What the Romans Left Behind: The Baths


One of the main points of focus in Roman life was the bath. The Romans bathed fully only once a week. But because their arms and legs were exposed, the Roman people bathed those extremities daily. Many baths were private, but the public bath became a part of everyday life. Men usually bathed with other men; women usually bathed with other women. In the villages and smaller towns, mixed baths were permitted. But usually, decorum ruled. And it wasn’t just bathing, either. People could get a massage as well.

Bath houses were huge and housed much more than pools. Exercise grounds, gymnastic apparatus, courts for games, libraries, rooms for reading and conversation–all these things could be found in the Roman bath house. The people made a point of going to the bath to meet their friends and associates.

The more luxurious baths started with time in a dressing room (apodyterium), usually unheated. This room, which can be seen in the picture at right, usually had compartments for bathers to store their clothes. The bather then moved into the first room of all common baths, the warm anteroom, or tepidarium. Here, they waited until perspiration started, so they wouldn’t pass suddenly from cold or normal temperatures to the very hot temperatures of the bath. Once the bather was sufficiently warmed up, he or she passed into the hot room (caldarium) for a hot bath and then went on to the cold room (frigidarium) for the cold bath. Finally, the bather entered a room for rubbing and anointing with oil (unctorium). In this way, the bathing experience could take quite a bit of time and allow for much interaction between bathers.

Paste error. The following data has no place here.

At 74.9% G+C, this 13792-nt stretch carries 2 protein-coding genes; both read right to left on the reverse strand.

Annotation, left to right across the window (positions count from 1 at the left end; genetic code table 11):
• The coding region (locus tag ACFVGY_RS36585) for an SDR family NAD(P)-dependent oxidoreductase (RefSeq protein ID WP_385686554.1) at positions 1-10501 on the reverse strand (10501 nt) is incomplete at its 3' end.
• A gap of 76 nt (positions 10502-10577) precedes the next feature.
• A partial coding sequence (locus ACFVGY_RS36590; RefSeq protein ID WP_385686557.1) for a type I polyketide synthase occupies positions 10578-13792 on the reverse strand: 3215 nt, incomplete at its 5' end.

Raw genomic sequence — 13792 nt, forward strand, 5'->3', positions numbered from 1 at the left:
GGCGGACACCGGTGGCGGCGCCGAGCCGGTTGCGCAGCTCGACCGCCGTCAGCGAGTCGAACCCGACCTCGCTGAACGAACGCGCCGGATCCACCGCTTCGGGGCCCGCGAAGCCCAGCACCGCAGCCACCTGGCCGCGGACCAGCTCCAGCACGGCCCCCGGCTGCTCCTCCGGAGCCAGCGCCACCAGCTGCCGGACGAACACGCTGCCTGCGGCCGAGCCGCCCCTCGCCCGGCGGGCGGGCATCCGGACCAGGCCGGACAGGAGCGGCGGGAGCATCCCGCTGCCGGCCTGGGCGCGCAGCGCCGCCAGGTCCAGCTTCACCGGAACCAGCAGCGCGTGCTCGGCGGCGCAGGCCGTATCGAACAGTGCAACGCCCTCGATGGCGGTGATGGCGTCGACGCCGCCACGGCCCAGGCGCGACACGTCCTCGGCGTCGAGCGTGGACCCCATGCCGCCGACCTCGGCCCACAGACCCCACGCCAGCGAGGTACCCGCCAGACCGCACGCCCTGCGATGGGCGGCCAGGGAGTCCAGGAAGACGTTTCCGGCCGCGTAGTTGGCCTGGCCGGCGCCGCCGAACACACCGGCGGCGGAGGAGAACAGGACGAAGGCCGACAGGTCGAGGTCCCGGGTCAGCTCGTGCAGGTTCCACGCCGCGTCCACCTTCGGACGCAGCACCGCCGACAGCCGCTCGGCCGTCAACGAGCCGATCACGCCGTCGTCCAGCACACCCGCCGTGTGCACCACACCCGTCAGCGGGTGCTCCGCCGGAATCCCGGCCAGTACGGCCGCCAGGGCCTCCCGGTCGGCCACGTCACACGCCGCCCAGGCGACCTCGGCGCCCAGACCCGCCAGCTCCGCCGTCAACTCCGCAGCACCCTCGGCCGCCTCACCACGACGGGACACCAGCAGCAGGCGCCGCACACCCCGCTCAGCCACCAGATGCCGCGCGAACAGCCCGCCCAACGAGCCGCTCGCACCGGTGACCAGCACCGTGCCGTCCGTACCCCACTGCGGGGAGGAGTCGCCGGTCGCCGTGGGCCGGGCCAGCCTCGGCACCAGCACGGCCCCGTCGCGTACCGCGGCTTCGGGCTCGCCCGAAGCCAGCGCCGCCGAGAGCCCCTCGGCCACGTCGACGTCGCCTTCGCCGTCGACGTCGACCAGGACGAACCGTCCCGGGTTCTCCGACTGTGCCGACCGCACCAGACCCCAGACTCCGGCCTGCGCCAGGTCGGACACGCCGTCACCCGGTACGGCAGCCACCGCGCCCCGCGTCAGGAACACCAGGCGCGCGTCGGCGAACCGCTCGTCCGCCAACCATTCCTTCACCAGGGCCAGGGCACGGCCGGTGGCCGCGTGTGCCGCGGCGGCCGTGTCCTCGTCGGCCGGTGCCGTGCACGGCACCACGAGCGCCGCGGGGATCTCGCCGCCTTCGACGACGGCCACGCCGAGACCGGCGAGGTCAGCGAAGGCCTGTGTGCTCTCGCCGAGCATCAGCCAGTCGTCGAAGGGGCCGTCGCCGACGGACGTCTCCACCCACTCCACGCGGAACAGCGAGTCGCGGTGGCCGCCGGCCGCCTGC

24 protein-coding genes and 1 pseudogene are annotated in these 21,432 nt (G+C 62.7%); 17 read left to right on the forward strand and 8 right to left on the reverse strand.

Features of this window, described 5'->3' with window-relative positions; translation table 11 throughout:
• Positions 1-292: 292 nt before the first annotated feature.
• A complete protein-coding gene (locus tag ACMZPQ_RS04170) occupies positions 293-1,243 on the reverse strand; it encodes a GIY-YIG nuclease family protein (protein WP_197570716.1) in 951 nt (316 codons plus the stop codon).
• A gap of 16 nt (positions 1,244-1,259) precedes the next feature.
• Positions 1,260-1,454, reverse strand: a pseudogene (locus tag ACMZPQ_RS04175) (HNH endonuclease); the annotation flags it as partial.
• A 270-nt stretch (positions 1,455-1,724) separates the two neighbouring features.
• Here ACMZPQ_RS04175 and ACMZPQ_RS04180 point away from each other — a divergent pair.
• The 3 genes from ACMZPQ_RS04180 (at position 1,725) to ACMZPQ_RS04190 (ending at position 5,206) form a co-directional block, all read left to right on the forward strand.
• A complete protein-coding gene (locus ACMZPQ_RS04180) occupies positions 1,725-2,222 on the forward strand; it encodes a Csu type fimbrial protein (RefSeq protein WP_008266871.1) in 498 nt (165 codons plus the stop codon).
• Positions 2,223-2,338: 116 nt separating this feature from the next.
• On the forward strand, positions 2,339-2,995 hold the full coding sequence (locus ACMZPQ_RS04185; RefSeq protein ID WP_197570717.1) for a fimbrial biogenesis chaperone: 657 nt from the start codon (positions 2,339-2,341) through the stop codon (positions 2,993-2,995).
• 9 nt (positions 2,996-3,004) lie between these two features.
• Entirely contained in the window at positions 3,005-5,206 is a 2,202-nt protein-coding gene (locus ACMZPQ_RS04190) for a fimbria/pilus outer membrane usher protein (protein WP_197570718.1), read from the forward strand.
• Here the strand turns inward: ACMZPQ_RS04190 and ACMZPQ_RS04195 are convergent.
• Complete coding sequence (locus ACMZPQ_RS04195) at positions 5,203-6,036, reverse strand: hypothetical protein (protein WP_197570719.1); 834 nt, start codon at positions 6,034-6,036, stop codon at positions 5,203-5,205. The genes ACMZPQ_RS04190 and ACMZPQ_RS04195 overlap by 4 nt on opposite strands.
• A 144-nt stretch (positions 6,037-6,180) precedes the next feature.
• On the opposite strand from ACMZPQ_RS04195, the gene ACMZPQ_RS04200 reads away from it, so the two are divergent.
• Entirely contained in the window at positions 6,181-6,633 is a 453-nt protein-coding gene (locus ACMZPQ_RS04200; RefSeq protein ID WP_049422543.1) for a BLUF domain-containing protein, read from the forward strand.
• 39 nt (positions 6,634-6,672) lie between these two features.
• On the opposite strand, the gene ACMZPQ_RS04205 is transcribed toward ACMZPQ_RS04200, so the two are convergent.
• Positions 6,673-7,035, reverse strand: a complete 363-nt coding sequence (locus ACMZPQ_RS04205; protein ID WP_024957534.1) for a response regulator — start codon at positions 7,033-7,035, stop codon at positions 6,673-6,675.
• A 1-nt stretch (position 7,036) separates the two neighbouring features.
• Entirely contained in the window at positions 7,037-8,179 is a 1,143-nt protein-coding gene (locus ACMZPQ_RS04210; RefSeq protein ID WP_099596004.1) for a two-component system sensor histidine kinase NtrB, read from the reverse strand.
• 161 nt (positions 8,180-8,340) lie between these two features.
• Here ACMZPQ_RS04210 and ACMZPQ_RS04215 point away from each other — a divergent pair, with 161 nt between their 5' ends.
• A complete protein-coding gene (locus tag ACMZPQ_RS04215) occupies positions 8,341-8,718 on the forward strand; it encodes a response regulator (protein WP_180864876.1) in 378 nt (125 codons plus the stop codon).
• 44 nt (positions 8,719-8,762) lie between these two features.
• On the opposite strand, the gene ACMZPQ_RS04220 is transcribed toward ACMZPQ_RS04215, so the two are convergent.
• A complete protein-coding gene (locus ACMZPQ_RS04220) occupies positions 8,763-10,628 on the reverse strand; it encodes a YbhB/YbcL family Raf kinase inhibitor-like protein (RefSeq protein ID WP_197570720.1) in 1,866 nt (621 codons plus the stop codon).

Much has been made of the unique way in which these baths were heated. The earliest baths were heated by charcoal stoves. Later, the hypocaust (a primitive furnace) was used to heat both rooms and water. The bath had two stories, in between which was two feet of space through which the heat passed. The heated bath rooms were closest to the furnace. Even so, they needed the heat to carry from the furnace to the rooms. Hot air circulated under the floors and through spaces in the walls. In this way, the hot rooms were kept hot and the cool rooms were kept cool (by being farthest away from the hypocaust).

Remains of Roman baths can be found in several places within Britain. The most famous set of remains is probably Aquae Sulis, at what is now Bath. As at other sites, the carvings and structure here are very ornate. The Romans knew that their people would spend much time at the baths, and the artists took great pains to make the bathing experience as rewarding and relaxing as possible.